•According to data from the Busia health department, diabetes prevalence rate stands at 1.9 per cent.
•The data revealed that more women in Busia live with diabetes compared to men.
The Busia county health department is concerned about the increase in diabetic patients resorting to herbal medicine.
Public health chief officer Jonathan Ino said some herbal drugs being used may not have been tested and approved for use by the Ministry of Health.
Ino advised diabetic patients to seek treatment in recognised health facilities.
He spoke to the Star on phone Wednesday.
“Shun herbal medicine and have faith in our health facilities which have qualified and professional healthcare workers,” Ino said.
“Some of the drugs sourced from herbal selling facilities have huge negative health implications.”
He said those consuming herbal medicine to ease pain associated with diabetes secretly consult herbalists.
According to data from the Busia health department, the diabetes prevalence rate averagely stands at 1.9 per cent.
This means out of an approximate population of 950,000 people, there is an average of 18,050 people with diabetes.
Out of the 18,050 people living with the disease, approximately 12,000 seek treatment at health facilities approved by the Health ministry.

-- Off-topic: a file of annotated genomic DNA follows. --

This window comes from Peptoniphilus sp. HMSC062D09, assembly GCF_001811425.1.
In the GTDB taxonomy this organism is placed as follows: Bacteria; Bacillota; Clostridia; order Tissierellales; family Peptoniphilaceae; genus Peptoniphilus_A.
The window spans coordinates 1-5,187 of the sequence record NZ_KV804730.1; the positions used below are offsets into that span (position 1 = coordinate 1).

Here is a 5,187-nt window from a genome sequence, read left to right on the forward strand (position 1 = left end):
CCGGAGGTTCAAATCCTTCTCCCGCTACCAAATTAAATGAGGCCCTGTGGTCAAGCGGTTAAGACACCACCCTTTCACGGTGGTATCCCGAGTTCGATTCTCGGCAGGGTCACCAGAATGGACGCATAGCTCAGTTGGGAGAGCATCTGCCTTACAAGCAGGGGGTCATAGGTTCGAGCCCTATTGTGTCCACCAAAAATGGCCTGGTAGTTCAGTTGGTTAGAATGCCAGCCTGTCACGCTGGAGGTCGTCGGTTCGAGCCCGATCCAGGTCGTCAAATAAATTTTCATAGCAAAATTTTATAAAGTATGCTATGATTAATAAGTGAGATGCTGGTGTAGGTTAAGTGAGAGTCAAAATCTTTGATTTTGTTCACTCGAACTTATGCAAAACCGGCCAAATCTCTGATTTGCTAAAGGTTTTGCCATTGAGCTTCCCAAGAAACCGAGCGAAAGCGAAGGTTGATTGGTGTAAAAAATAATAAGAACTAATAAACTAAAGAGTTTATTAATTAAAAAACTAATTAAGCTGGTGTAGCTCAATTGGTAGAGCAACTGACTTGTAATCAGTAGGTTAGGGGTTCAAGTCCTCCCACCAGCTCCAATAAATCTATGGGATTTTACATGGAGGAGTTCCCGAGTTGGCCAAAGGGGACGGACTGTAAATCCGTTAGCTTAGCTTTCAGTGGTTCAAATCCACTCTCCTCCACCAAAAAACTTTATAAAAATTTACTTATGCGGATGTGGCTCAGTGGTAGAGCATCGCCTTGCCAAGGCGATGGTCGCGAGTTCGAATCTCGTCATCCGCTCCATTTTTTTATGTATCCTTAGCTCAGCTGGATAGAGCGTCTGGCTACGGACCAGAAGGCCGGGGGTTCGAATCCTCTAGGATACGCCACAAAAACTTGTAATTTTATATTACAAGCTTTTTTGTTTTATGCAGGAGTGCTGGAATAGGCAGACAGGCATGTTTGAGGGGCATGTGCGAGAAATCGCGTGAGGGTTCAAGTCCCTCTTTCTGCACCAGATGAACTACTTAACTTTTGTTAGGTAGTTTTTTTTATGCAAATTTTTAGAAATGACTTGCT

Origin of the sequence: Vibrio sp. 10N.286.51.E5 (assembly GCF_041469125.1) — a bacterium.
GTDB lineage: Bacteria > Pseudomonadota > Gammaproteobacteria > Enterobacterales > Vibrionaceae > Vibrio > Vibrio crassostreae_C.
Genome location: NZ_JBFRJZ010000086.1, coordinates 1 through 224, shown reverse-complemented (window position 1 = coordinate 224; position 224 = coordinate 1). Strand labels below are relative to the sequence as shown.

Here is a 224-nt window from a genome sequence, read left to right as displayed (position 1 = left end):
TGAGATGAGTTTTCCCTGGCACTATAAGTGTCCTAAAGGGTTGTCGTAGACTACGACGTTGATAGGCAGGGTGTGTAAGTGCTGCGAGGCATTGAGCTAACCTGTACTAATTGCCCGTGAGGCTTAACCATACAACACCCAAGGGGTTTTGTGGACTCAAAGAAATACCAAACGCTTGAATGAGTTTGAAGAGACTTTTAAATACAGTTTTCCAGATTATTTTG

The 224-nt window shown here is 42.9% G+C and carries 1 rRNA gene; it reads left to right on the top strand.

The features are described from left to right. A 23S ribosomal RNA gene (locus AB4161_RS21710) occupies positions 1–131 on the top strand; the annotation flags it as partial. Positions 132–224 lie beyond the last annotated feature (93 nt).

The data revealed that more women in Busia live with diabetes compared to men.
Out of the residents who have been screened against the disease and tested positive, 8,563 are women while 4,400 are men.
The data revealed that out of the over 10,000 people who are diabetic, 240, are on constant insulin treatment while 4,664 use oral drugs.
Another 570 use both drugs and insulin while 3,369 are being helped by the health department to access healthy diets.
Speaking on Monday when the county celebrated World Diabetes Day, county clinical officer Dorah Mutonyi emphasised the importance of residents coming out to know their diabetes status for early diagnosis and proper treatment to prevent complications.
“Let us be responsible and know our status to protect ourselves from the effects and treatment cost,” Mutonyi said.
She said expectant women should constantly screen against diabetes.
World Bank Primary Integrated Care for 4 Chronic Diseases project administrator Lillian Lusimbo said PIC4C has made diverse interventions that have scaled up the provision of services in the county to benefit patients with non-communicable diseases.
“Through the project, we have provided monitoring tools among them blood pressure machines and glucometer machines to ensure patients can monitor their blood sugar and pressure,” she said.
Present during the event included county health administrator Ali Atemba, health promotion officer Nelson Andanje, community health services coordinator Emmanuel Luvai and representatives from Nutrition International.
Edited by Kiilu Damaris